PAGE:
Some buyers struggle: Weekly market wrap with Sam DodimeadBack
Some buyers struggle with current conditions
People who have ever looked for a property to lease or buy may remember the honeymoon phase filled with hope of initially finding the perfect one. It would be located within an ideal suburb, have every feature on the check list and be within budget. Once found, negotiating terms would be nothing more than a formality.
Open homes become an eclectic melting pot of discovery for those embarking on their journey to find a property. Market dynamics have created significant buying demand meaning there are plenty of different types of buyers looking. I’ve found they fall into three main categories: the cashed up buyers who have just sold and are on a deadline to move; people who’ve spent varying amounts of time researching the market in anticipation of making their decision soon; and a contingent of people who, for various reasons, are unable or unwilling to comprehend market conditions.
Those in the first two groups have a genuine chance of transacting even though it may involve some compromise. But the third? They are an interesting group who self-identify very quickly.
For some, it has been decades since they had to contemplate buying and are shocked by a lack of perceived suitable housing options for their next stage in life. Ironically, this shock only exists on the buy side, as they are confident in the value of their own home on the sell side. Others have simply lost their grip on reality and have hope agents can pull the ideal property out of thin air, priced perfectly (generally a steep discount to market value) and sold exclusively to them without competition.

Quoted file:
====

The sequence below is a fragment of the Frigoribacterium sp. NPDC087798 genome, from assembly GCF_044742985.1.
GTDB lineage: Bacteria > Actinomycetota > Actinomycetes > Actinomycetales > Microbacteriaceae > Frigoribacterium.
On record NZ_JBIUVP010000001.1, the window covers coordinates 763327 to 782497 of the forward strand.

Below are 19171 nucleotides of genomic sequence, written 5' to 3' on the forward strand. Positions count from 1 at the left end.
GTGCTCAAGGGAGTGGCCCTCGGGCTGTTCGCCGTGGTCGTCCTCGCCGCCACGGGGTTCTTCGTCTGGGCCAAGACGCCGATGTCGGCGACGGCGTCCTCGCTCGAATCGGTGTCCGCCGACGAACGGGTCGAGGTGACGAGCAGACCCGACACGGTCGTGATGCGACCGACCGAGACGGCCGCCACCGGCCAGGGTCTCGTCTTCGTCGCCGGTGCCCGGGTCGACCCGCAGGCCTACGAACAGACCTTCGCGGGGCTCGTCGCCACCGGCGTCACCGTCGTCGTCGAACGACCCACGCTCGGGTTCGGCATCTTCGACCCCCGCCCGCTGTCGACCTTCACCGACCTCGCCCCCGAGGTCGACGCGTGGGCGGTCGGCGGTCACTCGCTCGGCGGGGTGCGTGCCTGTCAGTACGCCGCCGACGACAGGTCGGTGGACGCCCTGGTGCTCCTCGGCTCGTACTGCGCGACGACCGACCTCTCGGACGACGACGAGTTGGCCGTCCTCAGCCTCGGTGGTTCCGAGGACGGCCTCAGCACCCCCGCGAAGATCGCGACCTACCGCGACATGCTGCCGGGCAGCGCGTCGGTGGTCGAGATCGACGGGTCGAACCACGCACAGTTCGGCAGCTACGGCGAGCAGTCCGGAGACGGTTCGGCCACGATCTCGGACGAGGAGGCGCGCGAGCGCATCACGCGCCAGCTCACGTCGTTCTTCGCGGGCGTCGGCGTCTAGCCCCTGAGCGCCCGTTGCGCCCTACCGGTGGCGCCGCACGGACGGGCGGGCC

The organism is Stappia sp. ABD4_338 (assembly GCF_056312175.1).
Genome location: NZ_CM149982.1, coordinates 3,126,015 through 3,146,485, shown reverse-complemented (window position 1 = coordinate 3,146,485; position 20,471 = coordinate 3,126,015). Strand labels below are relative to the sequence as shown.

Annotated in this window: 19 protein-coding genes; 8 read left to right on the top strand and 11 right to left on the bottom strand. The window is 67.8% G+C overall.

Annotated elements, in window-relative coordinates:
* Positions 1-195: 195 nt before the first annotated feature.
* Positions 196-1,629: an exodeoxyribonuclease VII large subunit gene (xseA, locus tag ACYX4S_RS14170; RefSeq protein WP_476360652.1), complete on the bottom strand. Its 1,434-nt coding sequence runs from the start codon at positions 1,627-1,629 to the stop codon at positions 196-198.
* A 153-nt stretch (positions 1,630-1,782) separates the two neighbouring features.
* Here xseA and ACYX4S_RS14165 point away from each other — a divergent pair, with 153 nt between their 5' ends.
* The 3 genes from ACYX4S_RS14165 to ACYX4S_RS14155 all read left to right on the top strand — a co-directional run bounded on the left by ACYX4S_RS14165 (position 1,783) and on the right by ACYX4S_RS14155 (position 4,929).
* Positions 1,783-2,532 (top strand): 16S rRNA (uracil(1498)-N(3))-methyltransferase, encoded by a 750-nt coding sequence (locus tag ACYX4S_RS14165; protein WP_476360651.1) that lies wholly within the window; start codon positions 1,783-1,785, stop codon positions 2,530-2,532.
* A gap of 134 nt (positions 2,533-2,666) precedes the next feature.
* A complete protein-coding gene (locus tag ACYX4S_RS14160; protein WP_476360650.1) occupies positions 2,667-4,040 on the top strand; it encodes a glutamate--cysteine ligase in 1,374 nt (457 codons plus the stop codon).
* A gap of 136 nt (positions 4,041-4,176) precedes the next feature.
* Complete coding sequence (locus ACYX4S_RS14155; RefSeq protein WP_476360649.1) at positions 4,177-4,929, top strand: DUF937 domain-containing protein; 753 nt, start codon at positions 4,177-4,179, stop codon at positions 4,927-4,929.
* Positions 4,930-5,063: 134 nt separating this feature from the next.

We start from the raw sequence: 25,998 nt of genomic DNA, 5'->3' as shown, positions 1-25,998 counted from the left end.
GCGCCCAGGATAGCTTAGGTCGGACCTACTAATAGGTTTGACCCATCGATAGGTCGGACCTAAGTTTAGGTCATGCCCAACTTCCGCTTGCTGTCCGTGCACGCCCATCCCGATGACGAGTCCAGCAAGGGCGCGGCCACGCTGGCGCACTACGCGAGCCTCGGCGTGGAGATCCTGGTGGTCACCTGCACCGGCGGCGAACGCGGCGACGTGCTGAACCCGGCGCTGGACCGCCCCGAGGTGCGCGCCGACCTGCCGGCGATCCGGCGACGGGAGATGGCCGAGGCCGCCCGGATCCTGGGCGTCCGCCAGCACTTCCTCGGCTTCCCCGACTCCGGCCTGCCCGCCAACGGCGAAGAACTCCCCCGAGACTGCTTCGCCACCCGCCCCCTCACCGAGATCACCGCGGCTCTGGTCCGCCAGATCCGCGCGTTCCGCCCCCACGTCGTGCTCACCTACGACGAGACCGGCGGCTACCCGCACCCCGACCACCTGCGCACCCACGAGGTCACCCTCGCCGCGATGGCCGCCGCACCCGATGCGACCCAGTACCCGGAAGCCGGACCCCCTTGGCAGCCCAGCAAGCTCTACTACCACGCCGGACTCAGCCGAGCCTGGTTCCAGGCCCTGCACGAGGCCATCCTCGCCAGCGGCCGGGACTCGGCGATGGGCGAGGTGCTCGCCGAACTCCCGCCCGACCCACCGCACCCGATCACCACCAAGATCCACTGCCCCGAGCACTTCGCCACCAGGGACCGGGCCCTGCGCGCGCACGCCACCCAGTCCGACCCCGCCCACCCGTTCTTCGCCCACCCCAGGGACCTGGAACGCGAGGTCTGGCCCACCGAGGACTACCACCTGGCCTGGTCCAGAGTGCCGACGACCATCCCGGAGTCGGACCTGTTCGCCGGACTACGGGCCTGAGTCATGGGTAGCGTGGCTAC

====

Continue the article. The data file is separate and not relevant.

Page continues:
I believe multiple market forces will imminently deliver savage blows to these buyers, led by ACT’s rapidly declining rate of unemployment, likely reduction in borrowing costs, scrapping of responsible lending legislation improving access to credit and exceptionally low listing volumes.
Since June 2020, ACT and Federal Government stimulus has been flowing into the economy. Property specific stimulus focussed on reducing transaction costs and offered a $25,000 cash grant, paid post-settlement for specific new property purchases. Some entrepreneurial property developers took the opportunity to match the grant either post-settlement or upfront towards a purchaser’s deposit. In practical terms this meant a purchaser’s contribution towards their deposit of a $700,000 property reduced from $35,000 to just $10,000 with the developer paying the balance. Developers making these offers have generally done so with far broader application than required to receive the Government’s HomeBuilder Grant; a fantastic example of how private sector businesses have used their balance sheets to plug holes in public policy.
Positive buyer sentiment is increasingly progressing towards complete urgency which has pushed up property values. It appears increasingly likely market forces will generate higher rates of price inflation, conversely, harshly penalising decision delay.
With Sam Dodimead, local property professional and host of Canberra Property Podcast where you can get to know the consultants contributing toward deliver of new buildings. Stream from wherever you listen to podcasts.
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